In this article, we'll go over the inherent security risks businesses face on social media and steps to prevent them from happening.
Social media is a valuable marketing asset, but we rarely see companies taking extra steps to safeguard accounts from hackers. 37% of social media users trust fellow users’ opinions before buying online and this is the same trust that gets broken when a company suffers a security breach.
Trust is the ultimate currency in digital interactions, and brands must do more to keep the user experience safe and secure. In this article, we'll go over the inherent security risks businesses face on social media and lay out steps to prevent them from happening.
Business accounts in social media are always under the radar of hackers trying ingenious ways to break in. Here are 5 of the most popular security risks you might be facing today:
There's a good reason phishing as cybercrime has survived so long. Hackers only require a small error in decision-making to get into the accounts of victims and if we know anything it's that people rarely hold their composure under stress. Phishing emails and SMSs mimic authentic sources to establish trust and force victims into reacting by sounding urgent. Last year, a Twilio employee disclosed internal data by clicking on a fake SSO SMS.
Malware attacks are widespread because link and document sharing are core parts of digital interactions. Employees are often duped into clicking fake links that, apart from stealing login data, can install malware on devices. Malware can stay undetected for months, eating away resources, stealing sensitive data, and spreading across devices within the same network.
Social engineering attacks take months to execute but they have the biggest impact on your business. These types of attacks pick up data snippets over a span of time to reverse engineer profiles that can help hackers.
For instance, hackers can observe your employees for months and single out one who overshares online and is not conscious of privacy. After that, they can scrape personal details such as birthdays, pet dog’s name, or school from their profile and try them as passwords. In some cases, hackers get lucky and your business becomes a victim of a well-organized social engineering attack.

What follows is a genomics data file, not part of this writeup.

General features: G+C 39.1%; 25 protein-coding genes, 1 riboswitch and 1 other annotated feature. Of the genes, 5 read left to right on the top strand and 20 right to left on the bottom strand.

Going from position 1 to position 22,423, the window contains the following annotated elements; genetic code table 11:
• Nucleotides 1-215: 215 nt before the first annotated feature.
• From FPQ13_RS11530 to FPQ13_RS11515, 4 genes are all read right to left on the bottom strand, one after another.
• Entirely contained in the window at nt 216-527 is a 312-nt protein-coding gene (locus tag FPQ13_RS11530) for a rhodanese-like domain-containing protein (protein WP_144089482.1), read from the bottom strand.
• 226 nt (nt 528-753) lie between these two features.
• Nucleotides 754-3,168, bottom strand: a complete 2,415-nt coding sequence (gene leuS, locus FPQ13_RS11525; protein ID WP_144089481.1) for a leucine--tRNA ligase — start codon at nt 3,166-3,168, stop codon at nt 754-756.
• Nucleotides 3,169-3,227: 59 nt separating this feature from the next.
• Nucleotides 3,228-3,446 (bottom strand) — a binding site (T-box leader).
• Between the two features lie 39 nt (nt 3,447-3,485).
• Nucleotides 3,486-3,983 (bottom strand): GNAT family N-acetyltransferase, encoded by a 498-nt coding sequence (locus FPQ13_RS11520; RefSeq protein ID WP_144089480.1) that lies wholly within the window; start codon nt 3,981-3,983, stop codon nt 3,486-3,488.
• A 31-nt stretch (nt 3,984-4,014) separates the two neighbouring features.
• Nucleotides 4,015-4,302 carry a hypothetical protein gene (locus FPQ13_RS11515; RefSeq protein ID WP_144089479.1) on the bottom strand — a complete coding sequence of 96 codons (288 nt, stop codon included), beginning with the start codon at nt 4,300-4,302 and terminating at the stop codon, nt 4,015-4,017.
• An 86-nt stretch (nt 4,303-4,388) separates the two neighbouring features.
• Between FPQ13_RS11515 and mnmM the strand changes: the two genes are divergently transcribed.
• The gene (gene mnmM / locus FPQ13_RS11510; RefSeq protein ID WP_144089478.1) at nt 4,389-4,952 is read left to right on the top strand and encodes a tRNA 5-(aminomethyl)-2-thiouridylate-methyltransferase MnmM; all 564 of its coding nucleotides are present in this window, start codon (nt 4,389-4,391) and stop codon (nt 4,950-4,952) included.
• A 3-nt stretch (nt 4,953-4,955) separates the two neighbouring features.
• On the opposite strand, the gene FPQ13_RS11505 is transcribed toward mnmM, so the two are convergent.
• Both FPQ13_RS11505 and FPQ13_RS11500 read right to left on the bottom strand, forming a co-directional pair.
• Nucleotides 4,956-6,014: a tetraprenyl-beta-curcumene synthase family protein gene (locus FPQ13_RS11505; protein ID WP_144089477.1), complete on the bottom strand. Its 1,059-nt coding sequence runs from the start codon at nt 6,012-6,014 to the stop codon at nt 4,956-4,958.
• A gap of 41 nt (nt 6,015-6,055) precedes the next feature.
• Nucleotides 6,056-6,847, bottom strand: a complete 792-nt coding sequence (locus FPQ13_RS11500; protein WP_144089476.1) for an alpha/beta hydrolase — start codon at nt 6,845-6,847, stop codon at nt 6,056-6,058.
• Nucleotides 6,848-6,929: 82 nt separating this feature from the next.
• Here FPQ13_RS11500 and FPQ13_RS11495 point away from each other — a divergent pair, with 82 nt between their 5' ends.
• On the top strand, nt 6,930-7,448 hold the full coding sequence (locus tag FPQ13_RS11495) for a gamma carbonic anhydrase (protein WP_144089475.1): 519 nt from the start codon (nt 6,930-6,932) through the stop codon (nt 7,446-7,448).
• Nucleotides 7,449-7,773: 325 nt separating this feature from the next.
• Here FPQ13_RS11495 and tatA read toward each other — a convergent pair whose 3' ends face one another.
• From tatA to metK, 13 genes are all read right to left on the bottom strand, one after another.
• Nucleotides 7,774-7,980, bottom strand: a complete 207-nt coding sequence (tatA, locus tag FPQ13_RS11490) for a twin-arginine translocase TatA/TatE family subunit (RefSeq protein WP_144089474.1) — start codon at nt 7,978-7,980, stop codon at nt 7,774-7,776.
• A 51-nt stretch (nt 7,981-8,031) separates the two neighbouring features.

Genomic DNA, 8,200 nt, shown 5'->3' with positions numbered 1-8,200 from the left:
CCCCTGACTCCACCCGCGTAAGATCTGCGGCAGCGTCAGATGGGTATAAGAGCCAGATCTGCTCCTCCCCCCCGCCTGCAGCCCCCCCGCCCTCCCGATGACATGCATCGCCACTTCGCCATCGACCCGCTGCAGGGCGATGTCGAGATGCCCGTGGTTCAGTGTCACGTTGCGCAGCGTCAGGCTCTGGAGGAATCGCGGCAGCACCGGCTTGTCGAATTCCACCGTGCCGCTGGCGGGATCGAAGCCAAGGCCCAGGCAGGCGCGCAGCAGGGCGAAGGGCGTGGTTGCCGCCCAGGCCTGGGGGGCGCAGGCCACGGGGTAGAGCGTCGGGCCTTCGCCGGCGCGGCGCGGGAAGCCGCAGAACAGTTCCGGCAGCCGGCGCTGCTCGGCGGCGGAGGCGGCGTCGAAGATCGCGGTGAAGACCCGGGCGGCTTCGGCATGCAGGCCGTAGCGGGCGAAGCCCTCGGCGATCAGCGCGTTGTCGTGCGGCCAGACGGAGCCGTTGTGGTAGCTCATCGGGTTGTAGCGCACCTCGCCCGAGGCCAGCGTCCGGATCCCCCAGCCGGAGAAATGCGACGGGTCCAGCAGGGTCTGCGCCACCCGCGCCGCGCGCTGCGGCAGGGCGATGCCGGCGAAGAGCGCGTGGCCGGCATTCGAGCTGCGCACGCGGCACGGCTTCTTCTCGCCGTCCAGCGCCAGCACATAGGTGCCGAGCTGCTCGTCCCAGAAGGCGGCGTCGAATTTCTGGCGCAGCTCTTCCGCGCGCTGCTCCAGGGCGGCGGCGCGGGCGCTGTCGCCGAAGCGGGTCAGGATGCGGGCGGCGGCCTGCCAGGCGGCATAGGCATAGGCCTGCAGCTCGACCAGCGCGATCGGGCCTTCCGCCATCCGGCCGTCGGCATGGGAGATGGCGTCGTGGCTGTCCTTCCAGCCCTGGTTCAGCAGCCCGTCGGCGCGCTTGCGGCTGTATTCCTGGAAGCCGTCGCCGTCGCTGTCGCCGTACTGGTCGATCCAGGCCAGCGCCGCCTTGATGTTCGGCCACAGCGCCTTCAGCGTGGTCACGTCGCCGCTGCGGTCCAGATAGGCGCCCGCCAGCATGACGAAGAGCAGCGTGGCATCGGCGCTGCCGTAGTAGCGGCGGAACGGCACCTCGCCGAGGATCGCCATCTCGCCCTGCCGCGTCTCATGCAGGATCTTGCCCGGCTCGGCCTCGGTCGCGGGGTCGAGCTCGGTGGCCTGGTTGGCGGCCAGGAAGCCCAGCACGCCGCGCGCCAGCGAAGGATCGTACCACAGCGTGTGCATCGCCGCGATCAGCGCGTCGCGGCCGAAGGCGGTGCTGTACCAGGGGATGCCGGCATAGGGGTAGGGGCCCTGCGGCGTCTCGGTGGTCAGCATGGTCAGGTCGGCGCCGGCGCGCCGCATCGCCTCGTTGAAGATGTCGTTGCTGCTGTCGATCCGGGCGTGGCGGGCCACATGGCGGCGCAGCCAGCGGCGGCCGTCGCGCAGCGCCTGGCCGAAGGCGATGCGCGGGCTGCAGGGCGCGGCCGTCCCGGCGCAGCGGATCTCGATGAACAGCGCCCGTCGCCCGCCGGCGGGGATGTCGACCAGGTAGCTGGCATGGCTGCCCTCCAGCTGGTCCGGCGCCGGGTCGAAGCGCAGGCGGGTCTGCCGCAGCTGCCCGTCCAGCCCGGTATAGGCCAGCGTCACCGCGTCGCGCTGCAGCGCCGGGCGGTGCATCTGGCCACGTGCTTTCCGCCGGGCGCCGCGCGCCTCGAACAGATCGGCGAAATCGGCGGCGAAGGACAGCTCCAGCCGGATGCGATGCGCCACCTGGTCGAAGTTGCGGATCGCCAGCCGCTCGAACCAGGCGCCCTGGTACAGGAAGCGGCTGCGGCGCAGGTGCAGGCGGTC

If your business relies heavily on social media marketing, smartphones have to be a critical part of that workflow. Attackers can try shoulder surfing (snooping in public) or SIM swapping to take over the victim's phone data and all the accounts tied to the phone number. If privacy is lax, hackers will try different ways to compromise devices.
Besides, make sure to choose a reliable hosted phone system provider, with an extra layer of protection against social engineering, fraud, and scams.
If your social media accounts are hacked by cybercriminals, the impacts will be manifold. The first, obvious impact is data loss. Be it internal documents, user data, financial details, or intellectual properties, hackers steal anything noteworthy to them.
Another aspect of the impact concerns personal data. Hackers can steal confidential details of employees and customers, mimic their personally identifiable information (PII) to commit fraud and identity thefts, or sell the data on the dark web.
Finally, you have to account for the reputational loss. Social media attacks happen in public—if the all-important trust gets broken, consumers may never return to your brand. Companies such as DigiNotar, Code Spaces, and The Heritage Company were vastly different from one another but there's one thread that connects them—all of these companies were attacked by hackers in the last few years and none of these companies exists today.